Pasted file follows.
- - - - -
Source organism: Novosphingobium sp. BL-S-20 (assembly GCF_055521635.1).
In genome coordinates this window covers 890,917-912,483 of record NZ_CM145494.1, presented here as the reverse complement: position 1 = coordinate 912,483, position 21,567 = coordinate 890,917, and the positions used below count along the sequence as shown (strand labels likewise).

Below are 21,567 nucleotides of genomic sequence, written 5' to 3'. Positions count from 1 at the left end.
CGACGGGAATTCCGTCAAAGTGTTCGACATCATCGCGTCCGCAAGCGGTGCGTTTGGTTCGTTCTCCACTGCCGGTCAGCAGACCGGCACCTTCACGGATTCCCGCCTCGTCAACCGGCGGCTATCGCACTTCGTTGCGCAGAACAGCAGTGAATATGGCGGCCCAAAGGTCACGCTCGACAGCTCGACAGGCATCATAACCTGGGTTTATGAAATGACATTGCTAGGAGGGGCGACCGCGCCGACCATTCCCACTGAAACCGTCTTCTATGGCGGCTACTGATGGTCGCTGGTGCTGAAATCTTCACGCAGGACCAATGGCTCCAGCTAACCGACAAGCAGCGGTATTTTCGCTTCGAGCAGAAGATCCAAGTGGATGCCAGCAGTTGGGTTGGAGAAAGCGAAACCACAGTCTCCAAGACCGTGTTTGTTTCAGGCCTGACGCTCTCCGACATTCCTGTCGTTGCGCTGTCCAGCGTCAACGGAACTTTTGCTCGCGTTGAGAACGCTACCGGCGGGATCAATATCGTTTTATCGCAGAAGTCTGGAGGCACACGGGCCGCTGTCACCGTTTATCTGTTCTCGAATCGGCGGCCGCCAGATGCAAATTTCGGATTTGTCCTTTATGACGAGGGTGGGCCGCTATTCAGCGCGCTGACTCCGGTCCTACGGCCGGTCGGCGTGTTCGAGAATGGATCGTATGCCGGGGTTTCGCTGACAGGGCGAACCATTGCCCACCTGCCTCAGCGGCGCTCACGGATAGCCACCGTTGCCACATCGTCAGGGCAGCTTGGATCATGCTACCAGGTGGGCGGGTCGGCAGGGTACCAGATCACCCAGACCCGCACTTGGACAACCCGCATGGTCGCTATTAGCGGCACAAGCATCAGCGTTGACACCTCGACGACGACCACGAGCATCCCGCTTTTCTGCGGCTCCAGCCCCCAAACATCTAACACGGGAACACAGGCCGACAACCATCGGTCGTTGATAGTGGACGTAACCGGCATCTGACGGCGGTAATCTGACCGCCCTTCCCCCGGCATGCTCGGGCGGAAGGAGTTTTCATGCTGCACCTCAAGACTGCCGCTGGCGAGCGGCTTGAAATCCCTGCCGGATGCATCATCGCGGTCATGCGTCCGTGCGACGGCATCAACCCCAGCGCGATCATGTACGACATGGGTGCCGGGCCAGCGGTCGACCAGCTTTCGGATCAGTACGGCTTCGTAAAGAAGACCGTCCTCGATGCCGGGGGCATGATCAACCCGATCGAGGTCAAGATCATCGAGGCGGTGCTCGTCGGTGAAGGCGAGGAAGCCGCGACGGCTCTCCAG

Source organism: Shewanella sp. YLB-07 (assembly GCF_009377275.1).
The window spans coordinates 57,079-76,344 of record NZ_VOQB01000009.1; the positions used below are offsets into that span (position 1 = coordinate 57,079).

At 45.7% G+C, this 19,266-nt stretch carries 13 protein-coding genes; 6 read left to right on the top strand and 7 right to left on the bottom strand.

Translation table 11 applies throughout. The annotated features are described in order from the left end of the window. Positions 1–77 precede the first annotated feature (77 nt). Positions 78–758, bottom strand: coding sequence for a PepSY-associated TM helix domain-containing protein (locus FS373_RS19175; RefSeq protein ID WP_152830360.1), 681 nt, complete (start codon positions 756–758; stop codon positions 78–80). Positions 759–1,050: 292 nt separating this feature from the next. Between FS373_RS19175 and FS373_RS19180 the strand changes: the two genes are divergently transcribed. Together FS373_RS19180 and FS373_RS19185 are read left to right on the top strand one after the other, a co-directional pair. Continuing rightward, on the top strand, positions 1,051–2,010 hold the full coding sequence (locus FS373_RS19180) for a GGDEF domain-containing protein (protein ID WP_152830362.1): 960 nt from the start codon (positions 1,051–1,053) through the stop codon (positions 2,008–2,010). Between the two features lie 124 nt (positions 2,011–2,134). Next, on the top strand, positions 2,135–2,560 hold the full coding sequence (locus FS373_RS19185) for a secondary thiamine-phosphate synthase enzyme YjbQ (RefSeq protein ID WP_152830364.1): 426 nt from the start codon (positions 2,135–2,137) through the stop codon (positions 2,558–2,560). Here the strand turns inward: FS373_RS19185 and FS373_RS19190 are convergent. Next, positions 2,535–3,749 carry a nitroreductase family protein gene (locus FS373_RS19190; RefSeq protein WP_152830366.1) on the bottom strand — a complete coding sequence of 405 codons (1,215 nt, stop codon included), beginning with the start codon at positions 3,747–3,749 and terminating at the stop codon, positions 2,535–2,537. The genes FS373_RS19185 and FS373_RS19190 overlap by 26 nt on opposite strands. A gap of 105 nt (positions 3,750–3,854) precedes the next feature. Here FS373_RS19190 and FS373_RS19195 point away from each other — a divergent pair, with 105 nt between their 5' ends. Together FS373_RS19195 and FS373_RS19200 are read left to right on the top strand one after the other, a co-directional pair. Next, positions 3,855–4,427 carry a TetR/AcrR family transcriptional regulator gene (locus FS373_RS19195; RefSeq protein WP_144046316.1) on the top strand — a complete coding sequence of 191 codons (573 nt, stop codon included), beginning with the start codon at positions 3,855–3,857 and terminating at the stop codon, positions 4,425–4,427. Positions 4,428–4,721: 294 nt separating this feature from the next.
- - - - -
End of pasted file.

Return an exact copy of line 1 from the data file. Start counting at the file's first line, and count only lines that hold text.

Source organism: Novosphingobium sp. BL-S-20 (assembly GCF_055521635.1).